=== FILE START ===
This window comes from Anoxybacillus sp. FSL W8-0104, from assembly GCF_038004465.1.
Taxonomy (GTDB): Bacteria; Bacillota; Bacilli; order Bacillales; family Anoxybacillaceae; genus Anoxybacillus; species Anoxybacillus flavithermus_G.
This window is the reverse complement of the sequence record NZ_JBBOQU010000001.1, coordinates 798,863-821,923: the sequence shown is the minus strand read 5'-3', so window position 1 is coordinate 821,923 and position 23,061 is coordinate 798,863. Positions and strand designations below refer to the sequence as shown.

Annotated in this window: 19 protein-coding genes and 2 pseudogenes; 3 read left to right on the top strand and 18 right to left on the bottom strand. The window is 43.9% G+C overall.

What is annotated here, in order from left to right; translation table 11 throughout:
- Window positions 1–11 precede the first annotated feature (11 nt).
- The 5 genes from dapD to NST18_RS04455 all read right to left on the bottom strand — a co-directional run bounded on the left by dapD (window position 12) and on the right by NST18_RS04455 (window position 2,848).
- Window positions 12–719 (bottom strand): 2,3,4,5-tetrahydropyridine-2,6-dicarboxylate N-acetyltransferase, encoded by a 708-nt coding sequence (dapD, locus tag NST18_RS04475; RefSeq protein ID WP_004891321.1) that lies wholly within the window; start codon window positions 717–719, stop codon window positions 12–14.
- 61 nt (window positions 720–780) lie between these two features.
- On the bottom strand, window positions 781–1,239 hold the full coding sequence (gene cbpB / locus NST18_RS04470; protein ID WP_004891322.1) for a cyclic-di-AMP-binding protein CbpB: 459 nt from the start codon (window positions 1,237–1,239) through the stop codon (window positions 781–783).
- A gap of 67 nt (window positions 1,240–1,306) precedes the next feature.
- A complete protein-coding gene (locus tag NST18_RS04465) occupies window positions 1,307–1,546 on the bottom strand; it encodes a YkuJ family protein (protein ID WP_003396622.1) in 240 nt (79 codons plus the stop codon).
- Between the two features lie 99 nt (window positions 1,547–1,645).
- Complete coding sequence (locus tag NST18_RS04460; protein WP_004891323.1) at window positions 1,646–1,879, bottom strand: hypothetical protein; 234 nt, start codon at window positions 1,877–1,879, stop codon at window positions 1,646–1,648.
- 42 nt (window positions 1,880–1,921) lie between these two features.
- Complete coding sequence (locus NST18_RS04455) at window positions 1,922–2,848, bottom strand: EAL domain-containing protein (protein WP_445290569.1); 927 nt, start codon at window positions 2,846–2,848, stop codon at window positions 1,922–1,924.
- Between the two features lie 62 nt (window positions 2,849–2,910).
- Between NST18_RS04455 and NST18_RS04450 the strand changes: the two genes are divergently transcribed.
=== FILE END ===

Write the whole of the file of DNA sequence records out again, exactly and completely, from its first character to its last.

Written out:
This window comes from Anoxybacillus sp. FSL W8-0104, from assembly GCF_038004465.1.
Taxonomy (GTDB): Bacteria; Bacillota; Bacilli; order Bacillales; family Anoxybacillaceae; genus Anoxybacillus; species Anoxybacillus flavithermus_G.
This window is the reverse complement of the sequence record NZ_JBBOQU010000001.1, coordinates 798,863-821,923: the sequence shown is the minus strand read 5'-3', so window position 1 is coordinate 821,923 and position 23,061 is coordinate 798,863. Positions and strand designations below refer to the sequence as shown.

Annotated in this window: 19 protein-coding genes and 2 pseudogenes; 3 read left to right on the top strand and 18 right to left on the bottom strand. The window is 43.9% G+C overall.

What is annotated here, in order from left to right; translation table 11 throughout:
- Window positions 1–11 precede the first annotated feature (11 nt).
- The 5 genes from dapD to NST18_RS04455 all read right to left on the bottom strand — a co-directional run bounded on the left by dapD (window position 12) and on the right by NST18_RS04455 (window position 2,848).
- Window positions 12–719 (bottom strand): 2,3,4,5-tetrahydropyridine-2,6-dicarboxylate N-acetyltransferase, encoded by a 708-nt coding sequence (dapD, locus tag NST18_RS04475; RefSeq protein ID WP_004891321.1) that lies wholly within the window; start codon window positions 717–719, stop codon window positions 12–14.
- 61 nt (window positions 720–780) lie between these two features.
- On the bottom strand, window positions 781–1,239 hold the full coding sequence (gene cbpB / locus NST18_RS04470; protein ID WP_004891322.1) for a cyclic-di-AMP-binding protein CbpB: 459 nt from the start codon (window positions 1,237–1,239) through the stop codon (window positions 781–783).
- A gap of 67 nt (window positions 1,240–1,306) precedes the next feature.
- A complete protein-coding gene (locus tag NST18_RS04465) occupies window positions 1,307–1,546 on the bottom strand; it encodes a YkuJ family protein (protein ID WP_003396622.1) in 240 nt (79 codons plus the stop codon).
- Between the two features lie 99 nt (window positions 1,547–1,645).
- Complete coding sequence (locus tag NST18_RS04460; protein WP_004891323.1) at window positions 1,646–1,879, bottom strand: hypothetical protein; 234 nt, start codon at window positions 1,877–1,879, stop codon at window positions 1,646–1,648.
- 42 nt (window positions 1,880–1,921) lie between these two features.
- Complete coding sequence (locus NST18_RS04455) at window positions 1,922–2,848, bottom strand: EAL domain-containing protein (protein WP_445290569.1); 927 nt, start codon at window positions 2,846–2,848, stop codon at window positions 1,922–1,924.
- Between the two features lie 62 nt (window positions 2,849–2,910).
- Between NST18_RS04455 and NST18_RS04450 the strand changes: the two genes are divergently transcribed.